As for me, my writing time is more precious than ever.  Most of what time I have, I put into my novel.  I'll be finishing the current draft soon, the fourth draft, and then I'll read it through out loud, one last time.  I work on it every day, even during the teaching semesters, except when a migraine headache looms.  I have to stop then.  The migraines are absolutely debilitating.  I'm talking paralytic pain.  No light, sound, or movement allowed.

I do think it will be a great novel.  It deserves to reach the world and to change it.  Desert, of course, doesn't translate into success.  I did write it to be stimulating and engaging and I'll market it aggressively.  In any case, it is something I've always wanted to do--the extreme exercise of my mental potential for the greatest challenge I could possibly face.  The content has been as soul-draining as validating.   It has plundered my passionate, social, and spiritual riches.  There is a higher statement buried in the dual plot.  This statement is sotto voce and it is not pure or innocent.  It gets heavily challenged, diluted, and suffers within the drama, love, war, beauty, monstrosity and apocalypse.

As I see it, my purpose is to finish this novel, whatever the financial or other expense.  It's not merely selfish.  I am no better than anyone else, but no worse either.  And to the extent that we can throw ourselves into the ordeals of prophets, channeling something greater than our carnal needs--aspects of art, good, and collective conscious--I consider myself a prophet. 

I am also, still, a poet, writer, thinker and ethicist.  My head is full of thoughts.  They bustle through, quite impatient.  My hope for this blog, at this juncture, is merely to share some of those thoughts in a brief format.  Maybe they will be useful to someone 'out there'.   Even if not, at least I'll relieve some of the pressure on my bulging, scattered, inefficient brain (A brain I love by the way, though I'm no Albert Einstein or Mary Shelley).





Monday, March 2, 2020

Why Sanders?

Many Democratic pundits seem flummoxed by Bernie Sander’s ascent.  It’s a source of existential apprehension.  The blue sky is falling, dissolving into a far-left madness that signals a rosy red election.  Part outraged, part querulous, the anti-Sanders faction insists that a unifying, moderate candidate is necessary, someone ‘safe’, like the Obama-associated Biden, to beat Donald Trump.

Whoa.  Hype overlord.  Sanders isn’t toting serious socialist bona fides.  NY Times columnist Paul Krugman points out that Bernie’s “democratic socialism” is basically the ideology of Norway’s social democrats.  Sanders isn’t nearly as far left as Trump leans right. 

Trump is an imminent threat.  He advances white nationalism while pushing for dictatorship.  But it would be a gross mischaracterization to even tacitly suggest, let alone normalize, a Trump vs. Sanders polarity.  

Sanders is not some horrible antipode, as if he and Trump were two endpoints of a line, one on which the only sane point is somewhere in the middle, between the two insanities.  The metaphor of a line with terminal ends is easy to adopt, especially given all the talk about a ‘middle’ or a ‘moderate’; and yet it is false framing at its deceptive finest.

If Sanders is after an “I am the State” takeover, he’s done a perfect job hiding it behind progressive, egalitarian, private-ownership-affirming policies.  Irrational fears notwithstanding, all industrial countries except the US have universal paid healthcare.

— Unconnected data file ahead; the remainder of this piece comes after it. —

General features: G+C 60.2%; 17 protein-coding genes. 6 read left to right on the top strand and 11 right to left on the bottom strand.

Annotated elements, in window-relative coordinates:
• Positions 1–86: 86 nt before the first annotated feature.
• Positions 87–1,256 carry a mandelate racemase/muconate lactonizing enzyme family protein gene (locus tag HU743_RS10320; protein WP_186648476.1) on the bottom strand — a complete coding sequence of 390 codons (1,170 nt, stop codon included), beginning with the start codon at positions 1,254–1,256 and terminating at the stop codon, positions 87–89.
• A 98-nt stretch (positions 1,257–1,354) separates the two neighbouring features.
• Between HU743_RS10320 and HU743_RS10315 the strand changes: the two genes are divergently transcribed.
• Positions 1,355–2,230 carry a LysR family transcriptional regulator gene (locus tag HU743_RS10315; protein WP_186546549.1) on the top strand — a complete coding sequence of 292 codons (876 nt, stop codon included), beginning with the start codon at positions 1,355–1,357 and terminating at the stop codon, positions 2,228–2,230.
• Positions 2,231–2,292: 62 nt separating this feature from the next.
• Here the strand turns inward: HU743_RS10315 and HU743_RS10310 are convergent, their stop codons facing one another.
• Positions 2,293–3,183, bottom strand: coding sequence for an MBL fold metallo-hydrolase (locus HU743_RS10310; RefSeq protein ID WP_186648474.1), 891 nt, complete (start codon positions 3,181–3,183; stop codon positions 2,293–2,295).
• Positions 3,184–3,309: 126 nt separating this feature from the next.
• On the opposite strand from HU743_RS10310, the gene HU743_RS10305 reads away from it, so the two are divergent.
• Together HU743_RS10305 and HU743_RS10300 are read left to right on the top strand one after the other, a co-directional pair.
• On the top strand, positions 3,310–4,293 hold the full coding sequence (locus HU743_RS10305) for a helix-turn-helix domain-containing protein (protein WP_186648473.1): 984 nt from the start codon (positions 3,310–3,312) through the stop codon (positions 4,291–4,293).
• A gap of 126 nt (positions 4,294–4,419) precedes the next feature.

The paranoia and hype are real.  And yet despite the fuel they supply for jet-engine takedowns, Sanders is still doing exceeding well in the delegate count and the popular vote. 


The answer is that the American people are infuriated.  Atrocious corruption has parasitized them for decades.

The best, most honest logo for a 2020 candidate would be the national wealth distribution curve.  The graph looks like a very thin boomerang, with one side much longer than the other, indicating the outrageous pinnacle of the richest sliver. 

It only takes a glance at this mutant boomerang to reveal the egregious graft, a monster of avarice that took a half century to bring into its current state of grotesquery.  Indeed, compare it to the wealth curve of 1960’s, when one blue collar income could buy a house, two cars, and a good, lifelong trajectory for an entire family.

Also obvious, to those not under their spell, are the longstanding tricks of the trade, the catchy ideas, used to advance and maintain the parasitism of the public.  These are sources of vast frustration. 

Four of these catchy ideas are as follows:  giving tax breaks to the rich is good; big government is bad; consumers should spend instead of save; and, lastly but most importantly, ‘our’ traditional society (read straight and white, with male leadership) is under attack.  

The last is the worst, enhancing the effectiveness of the rest.  It embodies many forms of oppression and xenophobia.  But let’s go through all four of these GOP tricks.

‘Giving money to the rich is good’ is just trickle down economics.  The idea is that tax cuts for corporations and the wealthy will, in fair proportion, benefit everyone in society.  

After five decades of this kleptocratic chestnut, we can easily and safely say, Nope.  Yes, profits are up. Yes, productivity is up.  And yet wages are stagnant.  Not only that, essentials like education and doctors are much more costly.  #TrickleFail

 ‘Government is bad' is a Ronald Reagan mantra.  The unstated implication is that if the needy get less help, there’s more room to cut taxes for the rich.  

Depression era virtues of thrift, humility, and charity were still fairly strong in the 1980’s, as were worries about unbridled greed.  Reagan successfully fought against this ethos.  He replaced it with conspicuous consumption.  The effective slogan became 'spending is good'.